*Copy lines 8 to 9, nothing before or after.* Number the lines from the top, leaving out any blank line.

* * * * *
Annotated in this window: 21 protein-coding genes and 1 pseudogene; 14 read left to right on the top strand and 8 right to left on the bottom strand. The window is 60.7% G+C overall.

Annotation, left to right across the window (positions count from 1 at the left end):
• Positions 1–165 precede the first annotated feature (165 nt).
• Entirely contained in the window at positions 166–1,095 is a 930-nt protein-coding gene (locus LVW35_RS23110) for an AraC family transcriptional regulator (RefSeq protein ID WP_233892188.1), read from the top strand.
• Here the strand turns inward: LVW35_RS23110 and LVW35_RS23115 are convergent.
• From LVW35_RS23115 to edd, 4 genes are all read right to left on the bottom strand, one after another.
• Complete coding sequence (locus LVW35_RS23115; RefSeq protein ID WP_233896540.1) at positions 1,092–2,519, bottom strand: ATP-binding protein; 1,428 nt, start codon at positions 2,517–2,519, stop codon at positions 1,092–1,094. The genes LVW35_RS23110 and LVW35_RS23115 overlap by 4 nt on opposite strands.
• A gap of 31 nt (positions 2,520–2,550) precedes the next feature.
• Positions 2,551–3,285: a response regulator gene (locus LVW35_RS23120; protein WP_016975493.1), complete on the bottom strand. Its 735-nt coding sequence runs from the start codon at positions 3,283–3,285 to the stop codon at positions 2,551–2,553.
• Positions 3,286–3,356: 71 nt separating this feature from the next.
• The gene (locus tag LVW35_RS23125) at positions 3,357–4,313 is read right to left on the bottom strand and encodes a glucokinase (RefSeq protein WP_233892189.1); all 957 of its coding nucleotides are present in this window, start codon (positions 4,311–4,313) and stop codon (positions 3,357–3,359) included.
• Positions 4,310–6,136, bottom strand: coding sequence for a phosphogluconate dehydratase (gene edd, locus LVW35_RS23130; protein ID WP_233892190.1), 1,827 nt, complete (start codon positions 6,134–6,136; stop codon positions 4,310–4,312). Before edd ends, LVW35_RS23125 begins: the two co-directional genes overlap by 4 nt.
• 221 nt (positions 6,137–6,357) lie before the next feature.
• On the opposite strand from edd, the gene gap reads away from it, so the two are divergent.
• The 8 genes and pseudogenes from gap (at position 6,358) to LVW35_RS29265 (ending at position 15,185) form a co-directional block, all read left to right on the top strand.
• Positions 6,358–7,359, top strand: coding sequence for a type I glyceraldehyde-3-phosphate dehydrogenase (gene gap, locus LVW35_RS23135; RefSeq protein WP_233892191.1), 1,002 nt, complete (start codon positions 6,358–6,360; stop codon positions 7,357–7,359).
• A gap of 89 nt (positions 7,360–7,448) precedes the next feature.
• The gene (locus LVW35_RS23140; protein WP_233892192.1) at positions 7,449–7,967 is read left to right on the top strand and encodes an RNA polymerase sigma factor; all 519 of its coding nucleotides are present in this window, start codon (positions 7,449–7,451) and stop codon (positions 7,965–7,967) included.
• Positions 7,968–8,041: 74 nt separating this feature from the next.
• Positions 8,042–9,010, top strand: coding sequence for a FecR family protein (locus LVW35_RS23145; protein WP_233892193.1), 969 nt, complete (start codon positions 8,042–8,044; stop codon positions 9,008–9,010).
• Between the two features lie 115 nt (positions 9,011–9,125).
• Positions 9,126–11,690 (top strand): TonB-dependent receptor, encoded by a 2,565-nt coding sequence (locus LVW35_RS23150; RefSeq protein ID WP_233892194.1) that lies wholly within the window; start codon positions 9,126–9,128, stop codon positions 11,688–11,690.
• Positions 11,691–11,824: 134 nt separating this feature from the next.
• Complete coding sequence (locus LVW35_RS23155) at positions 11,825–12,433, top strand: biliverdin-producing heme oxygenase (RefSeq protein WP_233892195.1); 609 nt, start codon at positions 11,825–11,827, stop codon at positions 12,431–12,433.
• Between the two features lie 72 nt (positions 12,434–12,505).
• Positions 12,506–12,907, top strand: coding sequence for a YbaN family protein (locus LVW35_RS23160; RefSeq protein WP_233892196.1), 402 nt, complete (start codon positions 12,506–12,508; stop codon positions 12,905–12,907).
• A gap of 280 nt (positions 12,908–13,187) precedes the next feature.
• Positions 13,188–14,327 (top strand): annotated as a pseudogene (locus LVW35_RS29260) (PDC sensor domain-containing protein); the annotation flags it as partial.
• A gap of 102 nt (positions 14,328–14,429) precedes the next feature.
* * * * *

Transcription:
• A gap of 31 nt (positions 2,520–2,550) precedes the next feature.
• Positions 2,551–3,285: a response regulator gene (locus LVW35_RS23120; protein WP_016975493.1), complete on the bottom strand. Its 735-nt coding sequence runs from the start codon at positions 3,283–3,285 to the stop codon at positions 2,551–2,553.